Published on : Friday, August 21, 2020
The United Nations World Tourism Organisation (UNWTO) recently urged governments across the globe to come together in order to safely restart the tourism sector, stating that there is “no time for timid leadership.” UNWTO also reported that the tourism sector had to pay a high price for all the COVID-19 related travel restrictions and mentioned that the sudden and rapid fall in tourist arrivals cost the industry an estimated $320 billion between January and May. It shared that the impact of the pandemic on the tourism sector is three times greater than the affect of the 2007-2009 Great Recession, only for the first five months of the year.
Zurab Pololikashvili, Secretary-General, UNWTO stated in an open letter that the reopening of borders is a welcome relief to millions who depend on the tourism sector but it is not enough especially with regard to the recent announcements and measures which seem further and further away from the international coordination that UNWTO has been calling for since the outbreak of the pandemic. He shared that in light of the uncertain times, people around the world need strong, clear and consistent messages instead of policy moves which ignore the fact that everyone can be stronger only when they overcome the challenges together.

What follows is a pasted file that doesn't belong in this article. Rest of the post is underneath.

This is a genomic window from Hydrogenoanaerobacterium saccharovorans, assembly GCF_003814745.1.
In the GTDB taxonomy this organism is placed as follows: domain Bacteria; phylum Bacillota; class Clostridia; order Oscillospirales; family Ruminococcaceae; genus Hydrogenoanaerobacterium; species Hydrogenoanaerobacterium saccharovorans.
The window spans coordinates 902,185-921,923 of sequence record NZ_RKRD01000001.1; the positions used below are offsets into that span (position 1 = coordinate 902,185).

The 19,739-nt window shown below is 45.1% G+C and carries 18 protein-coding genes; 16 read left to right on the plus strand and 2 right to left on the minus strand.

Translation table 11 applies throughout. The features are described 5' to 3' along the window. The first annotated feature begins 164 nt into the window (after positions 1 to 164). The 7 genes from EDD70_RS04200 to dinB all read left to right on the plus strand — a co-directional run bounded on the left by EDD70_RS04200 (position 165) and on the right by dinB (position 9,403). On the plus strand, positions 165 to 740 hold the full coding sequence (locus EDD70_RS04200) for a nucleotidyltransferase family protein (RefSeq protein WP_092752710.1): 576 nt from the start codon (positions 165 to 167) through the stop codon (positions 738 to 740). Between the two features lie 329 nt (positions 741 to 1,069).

He mentioned that leaders and influencers have recognised the importance of tourism for jobs, economies and rebuilding trust but it can only be considered as the first step. He urged global leaders to do everything in power to get people travelling again while maintaining the safety protocols that are part of the new reality. He pointed that UNWTO has mentioned from the very beginning of the crisis that alongside the duty of prioritising the health of their citizens, governments also have the responsibility to protect businesses and livelihoods. However, he also expressed that in several, only the former responsibility has been on focus and hence everyone is paying the price at present.
He also shared that the situation does not have to continue in a similar manner. He noted that as a sector, tourism has a long history of adapting and responding to challenges and mentioned that over the past few weeks, global tourism has led the way in finding and implementing solutions that will help people adapt to the new reality while awaiting the coronavirus vaccine that could be many months away. He stated that solutions like rapid but rigorous testing at ports and airports, as well as contract tracing and tracking applications have the potential to drive the safe restart of tourism.
However, he also informed that these solutions need to be fully embraced and not just cautiously explored. He added that any form of delay will act like a catastrophe and risk undoing all the progress that have been made to establish tourism as a true pillar of sustainable and inclusive development. He also mentioned that it will also hit the most vulnerable members of the societies the hardest as those most shielded from the economic and social consequences of tourism’s standstill urge. He said that short-sighted unilateral actions will have devastating consequences in the long run. He concluded that at this point, people have learnt how to behave in a responsible way, while businesses and services have put protocols in place and adapted their operations and stated that now is the time for the political decision makers to close the gaps, so that everyone can advance together.